AirSpy HF+ waterfall/spectrum (1540 kHz)

Let’s listen to two more audio clips, this time from 720 kHz which is adjacent to very strong 710 KIRO, the ESPN affiliate in Seattle:

AirSpy HF+ – 720 kHz


Elad FDM-S2 – 720 kHz

This time the difference is subtle, but I think you’ll agree there is a greater amount of “crunchy” background distortion noise on the FDM-S2 recording. I found this to be the case in each instance where I compared receivers on frequencies adjacent to strong locals.

I no longer own a Perseus SDR, but that receiver handles the entire MW band at this location without overload using the same Wellbrook ALA1530S+ loop.

I’d like to emphasize that these were brief, somewhat casual AirSpy HF+ vs. Elad FDM-S2 tests. I expect that in a more forgiving RF environment, both receivers will be equally adept and digging out weak weak and challenging DX signals. I plan to investigate this very scenario in a few weeks at a quiet location on the Oregon coast.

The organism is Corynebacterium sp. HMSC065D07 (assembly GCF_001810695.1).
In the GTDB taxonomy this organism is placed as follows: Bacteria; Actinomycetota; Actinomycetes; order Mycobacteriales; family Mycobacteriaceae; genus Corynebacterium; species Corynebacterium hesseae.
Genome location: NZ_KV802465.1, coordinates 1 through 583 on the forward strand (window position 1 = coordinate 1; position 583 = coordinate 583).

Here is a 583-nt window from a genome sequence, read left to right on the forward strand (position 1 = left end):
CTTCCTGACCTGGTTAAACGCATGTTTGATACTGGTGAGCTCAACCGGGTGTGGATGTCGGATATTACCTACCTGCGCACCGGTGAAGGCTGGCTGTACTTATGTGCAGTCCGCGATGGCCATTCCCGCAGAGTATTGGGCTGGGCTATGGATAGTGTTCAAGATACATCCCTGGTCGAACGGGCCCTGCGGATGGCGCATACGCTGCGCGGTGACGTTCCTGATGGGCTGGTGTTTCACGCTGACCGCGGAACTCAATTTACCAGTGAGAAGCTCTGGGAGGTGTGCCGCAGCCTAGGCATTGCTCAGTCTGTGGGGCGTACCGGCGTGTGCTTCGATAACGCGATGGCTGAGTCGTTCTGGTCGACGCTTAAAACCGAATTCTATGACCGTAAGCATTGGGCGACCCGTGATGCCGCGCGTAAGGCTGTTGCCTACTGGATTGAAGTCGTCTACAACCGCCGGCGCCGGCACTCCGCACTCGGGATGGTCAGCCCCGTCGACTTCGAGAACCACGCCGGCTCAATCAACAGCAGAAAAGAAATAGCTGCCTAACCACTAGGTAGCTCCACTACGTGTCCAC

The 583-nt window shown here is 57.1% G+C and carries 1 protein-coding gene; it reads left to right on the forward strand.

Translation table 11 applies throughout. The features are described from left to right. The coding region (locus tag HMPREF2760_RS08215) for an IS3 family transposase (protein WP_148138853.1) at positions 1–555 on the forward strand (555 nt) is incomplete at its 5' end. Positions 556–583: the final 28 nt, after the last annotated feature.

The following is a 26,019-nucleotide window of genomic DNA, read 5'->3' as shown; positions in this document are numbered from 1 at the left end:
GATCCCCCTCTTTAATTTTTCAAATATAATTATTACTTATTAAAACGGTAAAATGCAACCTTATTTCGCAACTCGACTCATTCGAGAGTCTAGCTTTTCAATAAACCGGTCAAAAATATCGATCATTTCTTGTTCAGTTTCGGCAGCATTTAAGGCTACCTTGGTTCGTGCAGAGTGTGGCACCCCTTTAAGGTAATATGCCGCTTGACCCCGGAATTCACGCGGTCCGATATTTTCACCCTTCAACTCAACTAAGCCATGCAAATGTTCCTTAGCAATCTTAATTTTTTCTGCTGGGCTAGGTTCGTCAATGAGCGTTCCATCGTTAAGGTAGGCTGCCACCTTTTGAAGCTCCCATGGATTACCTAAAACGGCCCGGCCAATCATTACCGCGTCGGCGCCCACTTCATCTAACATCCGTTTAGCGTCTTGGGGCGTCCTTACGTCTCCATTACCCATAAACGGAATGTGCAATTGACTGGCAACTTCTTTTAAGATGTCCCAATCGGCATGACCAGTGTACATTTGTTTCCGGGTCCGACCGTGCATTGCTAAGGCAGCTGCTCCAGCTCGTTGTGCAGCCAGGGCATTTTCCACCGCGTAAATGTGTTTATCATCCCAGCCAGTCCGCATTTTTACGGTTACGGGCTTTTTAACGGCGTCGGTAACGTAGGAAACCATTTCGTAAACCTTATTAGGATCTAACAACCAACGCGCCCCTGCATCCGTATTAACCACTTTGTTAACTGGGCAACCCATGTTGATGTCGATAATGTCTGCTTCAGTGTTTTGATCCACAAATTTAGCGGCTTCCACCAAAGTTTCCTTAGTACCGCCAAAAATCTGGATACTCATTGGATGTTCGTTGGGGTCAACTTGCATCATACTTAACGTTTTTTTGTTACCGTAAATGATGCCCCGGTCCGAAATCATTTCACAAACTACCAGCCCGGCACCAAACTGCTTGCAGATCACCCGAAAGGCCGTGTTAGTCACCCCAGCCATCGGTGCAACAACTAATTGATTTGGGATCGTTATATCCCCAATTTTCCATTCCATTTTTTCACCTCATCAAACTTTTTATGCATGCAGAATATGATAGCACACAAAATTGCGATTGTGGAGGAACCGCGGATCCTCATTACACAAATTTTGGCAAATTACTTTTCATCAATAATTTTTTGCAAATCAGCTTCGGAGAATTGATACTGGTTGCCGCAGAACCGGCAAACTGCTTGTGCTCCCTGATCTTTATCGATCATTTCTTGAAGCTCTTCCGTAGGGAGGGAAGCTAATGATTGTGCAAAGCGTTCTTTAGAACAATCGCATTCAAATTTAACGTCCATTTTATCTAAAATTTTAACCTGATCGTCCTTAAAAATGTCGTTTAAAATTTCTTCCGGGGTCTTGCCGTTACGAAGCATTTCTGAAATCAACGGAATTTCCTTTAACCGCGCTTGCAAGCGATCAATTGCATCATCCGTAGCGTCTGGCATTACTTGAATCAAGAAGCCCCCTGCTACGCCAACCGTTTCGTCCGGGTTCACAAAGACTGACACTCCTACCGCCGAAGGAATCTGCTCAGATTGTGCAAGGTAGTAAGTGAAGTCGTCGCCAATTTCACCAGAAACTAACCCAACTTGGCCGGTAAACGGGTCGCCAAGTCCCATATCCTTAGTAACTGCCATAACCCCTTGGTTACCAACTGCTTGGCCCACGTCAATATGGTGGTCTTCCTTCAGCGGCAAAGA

Side note: I have two HF+ units and they can operate concurrently without problems for full medium wave band coverage with HSDSR software, even when both are recording IQ WAV files.

Guy Atkins is a Sr. Graphic Designer for T-Mobile and lives near Seattle, Washington.  He’s a regular contributor to the SWLing Post.

The Airspy HF+ SDR: First impressions

Yesterday, I received a package in the mail containing the new Airspy HF+ software defined radio receiver.

It came as a bit of a surprise.

I’ve been busy lately with humanitarian work, the radio spectrum archive,  product evaluations and travels–not to mention an active family life. I had completely forgotten that about a month ago, I received a message from Airspy telling me that they had dispatched their latest SDR to me for evaluation.

This morning, I unpacked the box to find that the HF+ is a very compact, relatively dense little SDR in a metal alloy case/enclosure. I’m simply floored by the size. The case feels incredibly durable and of excellent quality.

The Airspy HF+ under my business card

In terms of footprint, dimensions are nearly identical to a business card. It’s about as thick as the typical USB memory stick.

The HF+ is so thin and compact compared with the Elad FDM-S2 (which is quite a compact SDR!)

Other than my RTL-SDR dongle, it’s by far the smallest SDR I’ve ever tested.

Though compact, it sports two SMA antenna inputs: one for HF, one for VHF.